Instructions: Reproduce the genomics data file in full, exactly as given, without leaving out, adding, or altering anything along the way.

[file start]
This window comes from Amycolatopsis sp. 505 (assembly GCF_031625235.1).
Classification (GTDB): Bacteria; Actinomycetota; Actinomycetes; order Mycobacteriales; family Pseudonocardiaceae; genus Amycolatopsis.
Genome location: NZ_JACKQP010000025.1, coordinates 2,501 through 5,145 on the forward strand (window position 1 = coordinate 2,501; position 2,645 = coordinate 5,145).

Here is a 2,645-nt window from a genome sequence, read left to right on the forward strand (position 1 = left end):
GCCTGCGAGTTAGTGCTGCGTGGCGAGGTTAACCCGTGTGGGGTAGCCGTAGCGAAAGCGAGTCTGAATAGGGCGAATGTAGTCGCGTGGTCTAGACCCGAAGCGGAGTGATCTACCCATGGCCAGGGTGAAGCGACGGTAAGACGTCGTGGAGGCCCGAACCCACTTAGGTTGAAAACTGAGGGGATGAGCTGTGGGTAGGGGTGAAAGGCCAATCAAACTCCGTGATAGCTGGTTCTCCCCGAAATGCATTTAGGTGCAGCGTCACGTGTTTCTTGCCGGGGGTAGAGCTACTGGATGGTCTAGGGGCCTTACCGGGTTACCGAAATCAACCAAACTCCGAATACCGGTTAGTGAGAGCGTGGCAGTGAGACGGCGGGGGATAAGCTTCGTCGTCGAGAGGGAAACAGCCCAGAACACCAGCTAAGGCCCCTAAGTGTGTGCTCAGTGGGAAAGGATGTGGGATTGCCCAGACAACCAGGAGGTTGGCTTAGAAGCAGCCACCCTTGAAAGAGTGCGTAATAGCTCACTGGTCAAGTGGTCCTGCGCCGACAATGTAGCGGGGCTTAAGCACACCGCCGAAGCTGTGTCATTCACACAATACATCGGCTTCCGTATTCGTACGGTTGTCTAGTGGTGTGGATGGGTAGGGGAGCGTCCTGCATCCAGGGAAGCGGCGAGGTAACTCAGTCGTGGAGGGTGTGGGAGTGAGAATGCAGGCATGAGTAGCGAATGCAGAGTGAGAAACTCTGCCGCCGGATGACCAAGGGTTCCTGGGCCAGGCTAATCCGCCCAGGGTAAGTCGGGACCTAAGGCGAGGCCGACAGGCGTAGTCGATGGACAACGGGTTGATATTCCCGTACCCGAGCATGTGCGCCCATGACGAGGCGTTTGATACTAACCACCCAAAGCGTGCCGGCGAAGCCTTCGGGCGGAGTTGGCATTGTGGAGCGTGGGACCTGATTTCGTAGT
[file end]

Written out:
This window comes from Amycolatopsis sp. 505 (assembly GCF_031625235.1).
Classification (GTDB): Bacteria; Actinomycetota; Actinomycetes; order Mycobacteriales; family Pseudonocardiaceae; genus Amycolatopsis.
Genome location: NZ_JACKQP010000025.1, coordinates 2,501 through 5,145 on the forward strand (window position 1 = coordinate 2,501; position 2,645 = coordinate 5,145).

Here is a 2,645-nt window from a genome sequence, read left to right on the forward strand (position 1 = left end):
GCCTGCGAGTTAGTGCTGCGTGGCGAGGTTAACCCGTGTGGGGTAGCCGTAGCGAAAGCGAGTCTGAATAGGGCGAATGTAGTCGCGTGGTCTAGACCCGAAGCGGAGTGATCTACCCATGGCCAGGGTGAAGCGACGGTAAGACGTCGTGGAGGCCCGAACCCACTTAGGTTGAAAACTGAGGGGATGAGCTGTGGGTAGGGGTGAAAGGCCAATCAAACTCCGTGATAGCTGGTTCTCCCCGAAATGCATTTAGGTGCAGCGTCACGTGTTTCTTGCCGGGGGTAGAGCTACTGGATGGTCTAGGGGCCTTACCGGGTTACCGAAATCAACCAAACTCCGAATACCGGTTAGTGAGAGCGTGGCAGTGAGACGGCGGGGGATAAGCTTCGTCGTCGAGAGGGAAACAGCCCAGAACACCAGCTAAGGCCCCTAAGTGTGTGCTCAGTGGGAAAGGATGTGGGATTGCCCAGACAACCAGGAGGTTGGCTTAGAAGCAGCCACCCTTGAAAGAGTGCGTAATAGCTCACTGGTCAAGTGGTCCTGCGCCGACAATGTAGCGGGGCTTAAGCACACCGCCGAAGCTGTGTCATTCACACAATACATCGGCTTCCGTATTCGTACGGTTGTCTAGTGGTGTGGATGGGTAGGGGAGCGTCCTGCATCCAGGGAAGCGGCGAGGTAACTCAGTCGTGGAGGGTGTGGGAGTGAGAATGCAGGCATGAGTAGCGAATGCAGAGTGAGAAACTCTGCCGCCGGATGACCAAGGGTTCCTGGGCCAGGCTAATCCGCCCAGGGTAAGTCGGGACCTAAGGCGAGGCCGACAGGCGTAGTCGATGGACAACGGGTTGATATTCCCGTACCCGAGCATGTGCGCCCATGACGAGGCGTTTGATACTAACCACCCAAAGCGTGCCGGCGAAGCCTTCGGGCGGAGTTGGCATTGTGGAGCGTGGGACCTGATTTCGTAGT